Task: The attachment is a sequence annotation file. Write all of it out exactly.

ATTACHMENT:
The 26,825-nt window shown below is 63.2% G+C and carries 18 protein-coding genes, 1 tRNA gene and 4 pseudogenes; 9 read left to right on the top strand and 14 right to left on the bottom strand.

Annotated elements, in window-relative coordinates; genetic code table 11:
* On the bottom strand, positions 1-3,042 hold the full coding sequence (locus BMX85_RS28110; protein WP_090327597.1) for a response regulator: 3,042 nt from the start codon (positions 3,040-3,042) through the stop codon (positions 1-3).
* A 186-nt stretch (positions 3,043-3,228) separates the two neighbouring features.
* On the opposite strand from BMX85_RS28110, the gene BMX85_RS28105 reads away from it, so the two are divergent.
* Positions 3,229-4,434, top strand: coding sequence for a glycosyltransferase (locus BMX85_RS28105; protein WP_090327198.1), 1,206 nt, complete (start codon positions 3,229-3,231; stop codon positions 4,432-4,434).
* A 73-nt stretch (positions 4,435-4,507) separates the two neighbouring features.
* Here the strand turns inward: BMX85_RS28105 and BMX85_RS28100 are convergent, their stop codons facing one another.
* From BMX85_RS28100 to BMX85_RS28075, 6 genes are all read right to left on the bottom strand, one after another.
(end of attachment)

The 26,825-nt window shown below is 63.2% G+C and carries 18 protein-coding genes, 1 tRNA gene and 4 pseudogenes; 9 read left to right on the top strand and 14 right to left on the bottom strand.

Annotated elements, in window-relative coordinates; genetic code table 11:
* On the bottom strand, positions 1-3,042 hold the full coding sequence (locus BMX85_RS28110; protein WP_090327597.1) for a response regulator: 3,042 nt from the start codon (positions 3,040-3,042) through the stop codon (positions 1-3).
* A 186-nt stretch (positions 3,043-3,228) separates the two neighbouring features.
* On the opposite strand from BMX85_RS28110, the gene BMX85_RS28105 reads away from it, so the two are divergent.
* Positions 3,229-4,434, top strand: coding sequence for a glycosyltransferase (locus BMX85_RS28105; protein WP_090327198.1), 1,206 nt, complete (start codon positions 3,229-3,231; stop codon positions 4,432-4,434).
* A 73-nt stretch (positions 4,435-4,507) separates the two neighbouring features.
* Here the strand turns inward: BMX85_RS28105 and BMX85_RS28100 are convergent, their stop codons facing one another.
* From BMX85_RS28100 to BMX85_RS28075, 6 genes are all read right to left on the bottom strand, one after another.